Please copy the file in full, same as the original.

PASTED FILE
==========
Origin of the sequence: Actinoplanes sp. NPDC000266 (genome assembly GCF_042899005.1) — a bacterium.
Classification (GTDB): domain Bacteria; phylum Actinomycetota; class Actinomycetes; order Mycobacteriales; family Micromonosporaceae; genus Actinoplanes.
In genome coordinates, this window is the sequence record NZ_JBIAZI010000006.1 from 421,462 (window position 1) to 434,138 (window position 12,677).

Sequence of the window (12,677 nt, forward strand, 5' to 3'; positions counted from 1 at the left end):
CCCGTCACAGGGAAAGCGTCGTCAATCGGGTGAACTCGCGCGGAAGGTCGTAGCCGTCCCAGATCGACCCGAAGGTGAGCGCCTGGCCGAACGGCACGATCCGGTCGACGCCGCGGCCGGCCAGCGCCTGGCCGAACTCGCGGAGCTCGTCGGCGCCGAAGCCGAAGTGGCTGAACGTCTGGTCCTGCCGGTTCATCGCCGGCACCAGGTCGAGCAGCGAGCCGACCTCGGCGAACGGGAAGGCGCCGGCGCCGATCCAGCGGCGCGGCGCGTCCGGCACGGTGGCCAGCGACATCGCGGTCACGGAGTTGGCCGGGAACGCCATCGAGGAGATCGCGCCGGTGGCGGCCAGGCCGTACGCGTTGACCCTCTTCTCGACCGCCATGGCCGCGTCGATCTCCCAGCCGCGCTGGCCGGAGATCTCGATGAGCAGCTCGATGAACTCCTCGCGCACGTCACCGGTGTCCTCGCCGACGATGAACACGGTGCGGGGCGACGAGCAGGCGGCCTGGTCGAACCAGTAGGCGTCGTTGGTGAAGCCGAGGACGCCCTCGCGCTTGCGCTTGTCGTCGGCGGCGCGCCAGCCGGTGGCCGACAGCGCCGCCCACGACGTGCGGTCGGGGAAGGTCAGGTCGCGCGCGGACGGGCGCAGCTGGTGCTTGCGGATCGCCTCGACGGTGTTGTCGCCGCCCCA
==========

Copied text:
Origin of the sequence: Actinoplanes sp. NPDC000266 (genome assembly GCF_042899005.1) — a bacterium.
Classification (GTDB): domain Bacteria; phylum Actinomycetota; class Actinomycetes; order Mycobacteriales; family Micromonosporaceae; genus Actinoplanes.
In genome coordinates, this window is the sequence record NZ_JBIAZI010000006.1 from 421,462 (window position 1) to 434,138 (window position 12,677).

Sequence of the window (12,677 nt, forward strand, 5' to 3'; positions counted from 1 at the left end):
CCCGTCACAGGGAAAGCGTCGTCAATCGGGTGAACTCGCGCGGAAGGTCGTAGCCGTCCCAGATCGACCCGAAGGTGAGCGCCTGGCCGAACGGCACGATCCGGTCGACGCCGCGGCCGGCCAGCGCCTGGCCGAACTCGCGGAGCTCGTCGGCGCCGAAGCCGAAGTGGCTGAACGTCTGGTCCTGCCGGTTCATCGCCGGCACCAGGTCGAGCAGCGAGCCGACCTCGGCGAACGGGAAGGCGCCGGCGCCGATCCAGCGGCGCGGCGCGTCCGGCACGGTGGCCAGCGACATCGCGGTCACGGAGTTGGCCGGGAACGCCATCGAGGAGATCGCGCCGGTGGCGGCCAGGCCGTACGCGTTGACCCTCTTCTCGACCGCCATGGCCGCGTCGATCTCCCAGCCGCGCTGGCCGGAGATCTCGATGAGCAGCTCGATGAACTCCTCGCGCACGTCACCGGTGTCCTCGCCGACGATGAACACGGTGCGGGGCGACGAGCAGGCGGCCTGGTCGAACCAGTAGGCGTCGTTGGTGAAGCCGAGGACGCCCTCGCGCTTGCGCTTGTCGTCGGCGGCGCGCCAGCCGGTGGCCGACAGCGCCGCCCACGACGTGCGGTCGGGGAAGGTCAGGTCGCGCGCGGACGGGCGCAGCTGGTGCTTGCGGATCGCCTCGACGGTGTTGTCGCCGCCCCA